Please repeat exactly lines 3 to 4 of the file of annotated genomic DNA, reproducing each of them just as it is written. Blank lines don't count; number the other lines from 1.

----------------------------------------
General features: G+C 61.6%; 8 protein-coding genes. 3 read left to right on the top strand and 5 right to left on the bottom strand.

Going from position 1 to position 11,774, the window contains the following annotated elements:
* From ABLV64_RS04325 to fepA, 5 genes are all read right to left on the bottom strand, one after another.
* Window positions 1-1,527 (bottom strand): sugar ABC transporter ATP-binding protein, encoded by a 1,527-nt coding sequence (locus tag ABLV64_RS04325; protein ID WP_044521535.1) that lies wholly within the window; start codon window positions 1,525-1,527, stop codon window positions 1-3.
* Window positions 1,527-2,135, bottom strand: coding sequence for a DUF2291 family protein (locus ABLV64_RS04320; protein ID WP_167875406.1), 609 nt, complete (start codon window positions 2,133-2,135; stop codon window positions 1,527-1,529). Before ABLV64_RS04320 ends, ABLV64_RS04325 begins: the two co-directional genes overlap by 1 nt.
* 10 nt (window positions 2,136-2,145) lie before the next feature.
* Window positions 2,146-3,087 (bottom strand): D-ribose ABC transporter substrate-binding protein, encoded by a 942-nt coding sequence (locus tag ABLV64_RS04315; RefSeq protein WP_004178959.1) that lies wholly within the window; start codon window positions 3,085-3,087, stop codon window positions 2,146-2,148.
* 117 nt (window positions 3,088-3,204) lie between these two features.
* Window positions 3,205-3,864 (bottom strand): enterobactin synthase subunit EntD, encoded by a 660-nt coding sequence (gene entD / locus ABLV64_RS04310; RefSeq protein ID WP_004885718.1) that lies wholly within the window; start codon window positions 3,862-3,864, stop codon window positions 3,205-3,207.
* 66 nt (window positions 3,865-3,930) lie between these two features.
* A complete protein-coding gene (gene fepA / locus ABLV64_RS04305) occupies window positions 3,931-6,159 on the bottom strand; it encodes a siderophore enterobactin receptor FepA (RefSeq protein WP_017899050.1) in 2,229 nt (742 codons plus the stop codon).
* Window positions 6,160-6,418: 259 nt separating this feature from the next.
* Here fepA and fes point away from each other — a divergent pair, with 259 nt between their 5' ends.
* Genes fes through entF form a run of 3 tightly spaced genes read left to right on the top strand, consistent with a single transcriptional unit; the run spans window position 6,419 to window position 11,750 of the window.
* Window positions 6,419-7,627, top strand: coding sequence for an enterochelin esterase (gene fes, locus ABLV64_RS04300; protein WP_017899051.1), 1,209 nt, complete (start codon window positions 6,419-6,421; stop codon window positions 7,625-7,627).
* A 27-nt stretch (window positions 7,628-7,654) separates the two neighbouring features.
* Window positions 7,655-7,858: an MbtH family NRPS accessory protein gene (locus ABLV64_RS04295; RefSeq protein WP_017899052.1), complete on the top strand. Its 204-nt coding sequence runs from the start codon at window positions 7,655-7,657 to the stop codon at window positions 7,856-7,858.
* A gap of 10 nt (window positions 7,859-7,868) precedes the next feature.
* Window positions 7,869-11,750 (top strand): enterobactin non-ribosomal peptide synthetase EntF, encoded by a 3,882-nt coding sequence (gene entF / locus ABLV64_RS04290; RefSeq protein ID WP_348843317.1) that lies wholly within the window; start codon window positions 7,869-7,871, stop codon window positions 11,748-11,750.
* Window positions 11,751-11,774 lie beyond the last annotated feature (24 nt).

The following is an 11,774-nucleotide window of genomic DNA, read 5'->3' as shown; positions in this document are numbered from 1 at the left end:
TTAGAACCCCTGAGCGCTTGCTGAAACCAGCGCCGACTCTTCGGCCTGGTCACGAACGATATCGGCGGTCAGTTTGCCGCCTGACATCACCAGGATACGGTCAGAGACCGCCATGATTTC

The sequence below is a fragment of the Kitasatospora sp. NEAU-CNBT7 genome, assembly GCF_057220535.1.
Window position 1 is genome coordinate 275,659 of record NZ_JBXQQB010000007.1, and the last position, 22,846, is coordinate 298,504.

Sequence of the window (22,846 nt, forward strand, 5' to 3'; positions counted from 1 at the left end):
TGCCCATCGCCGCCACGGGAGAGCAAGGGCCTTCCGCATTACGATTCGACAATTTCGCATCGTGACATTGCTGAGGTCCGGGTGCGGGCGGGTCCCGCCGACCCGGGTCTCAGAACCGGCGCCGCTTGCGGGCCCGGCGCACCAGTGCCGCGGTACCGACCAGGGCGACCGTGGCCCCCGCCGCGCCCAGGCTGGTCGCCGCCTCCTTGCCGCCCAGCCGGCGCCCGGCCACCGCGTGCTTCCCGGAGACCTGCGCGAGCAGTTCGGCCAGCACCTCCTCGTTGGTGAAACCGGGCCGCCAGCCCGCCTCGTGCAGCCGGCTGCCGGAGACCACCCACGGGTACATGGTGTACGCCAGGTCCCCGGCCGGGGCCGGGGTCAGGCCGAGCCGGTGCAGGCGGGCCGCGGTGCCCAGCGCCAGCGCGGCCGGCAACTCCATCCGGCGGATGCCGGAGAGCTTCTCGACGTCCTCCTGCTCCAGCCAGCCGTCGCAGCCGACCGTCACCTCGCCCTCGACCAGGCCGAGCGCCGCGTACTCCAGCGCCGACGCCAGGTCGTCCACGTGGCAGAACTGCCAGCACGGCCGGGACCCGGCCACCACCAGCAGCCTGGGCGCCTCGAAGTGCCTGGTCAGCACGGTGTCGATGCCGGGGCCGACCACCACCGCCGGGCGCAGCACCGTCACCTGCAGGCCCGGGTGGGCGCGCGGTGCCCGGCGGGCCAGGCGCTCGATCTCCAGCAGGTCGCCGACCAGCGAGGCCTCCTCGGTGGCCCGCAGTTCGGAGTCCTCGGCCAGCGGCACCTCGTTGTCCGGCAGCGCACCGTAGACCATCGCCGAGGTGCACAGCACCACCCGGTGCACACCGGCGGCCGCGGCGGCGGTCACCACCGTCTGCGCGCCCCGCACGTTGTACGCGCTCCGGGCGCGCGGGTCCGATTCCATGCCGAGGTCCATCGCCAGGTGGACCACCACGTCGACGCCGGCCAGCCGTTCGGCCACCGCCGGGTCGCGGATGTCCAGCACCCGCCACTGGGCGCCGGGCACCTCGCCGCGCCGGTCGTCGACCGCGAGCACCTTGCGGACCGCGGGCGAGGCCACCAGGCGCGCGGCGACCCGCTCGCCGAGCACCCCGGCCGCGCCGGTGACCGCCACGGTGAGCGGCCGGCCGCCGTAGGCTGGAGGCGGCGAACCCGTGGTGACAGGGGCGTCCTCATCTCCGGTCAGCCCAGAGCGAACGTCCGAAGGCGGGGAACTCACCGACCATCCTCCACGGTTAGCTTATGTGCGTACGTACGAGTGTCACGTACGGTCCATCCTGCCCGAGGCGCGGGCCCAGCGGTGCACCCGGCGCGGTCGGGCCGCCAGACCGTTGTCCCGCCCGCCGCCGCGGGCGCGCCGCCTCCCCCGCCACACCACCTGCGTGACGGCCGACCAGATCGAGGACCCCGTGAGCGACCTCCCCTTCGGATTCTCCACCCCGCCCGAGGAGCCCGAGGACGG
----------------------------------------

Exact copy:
* From ABLV64_RS04325 to fepA, 5 genes are all read right to left on the bottom strand, one after another.
* Window positions 1-1,527 (bottom strand): sugar ABC transporter ATP-binding protein, encoded by a 1,527-nt coding sequence (locus tag ABLV64_RS04325; protein ID WP_044521535.1) that lies wholly within the window; start codon window positions 1,525-1,527, stop codon window positions 1-3.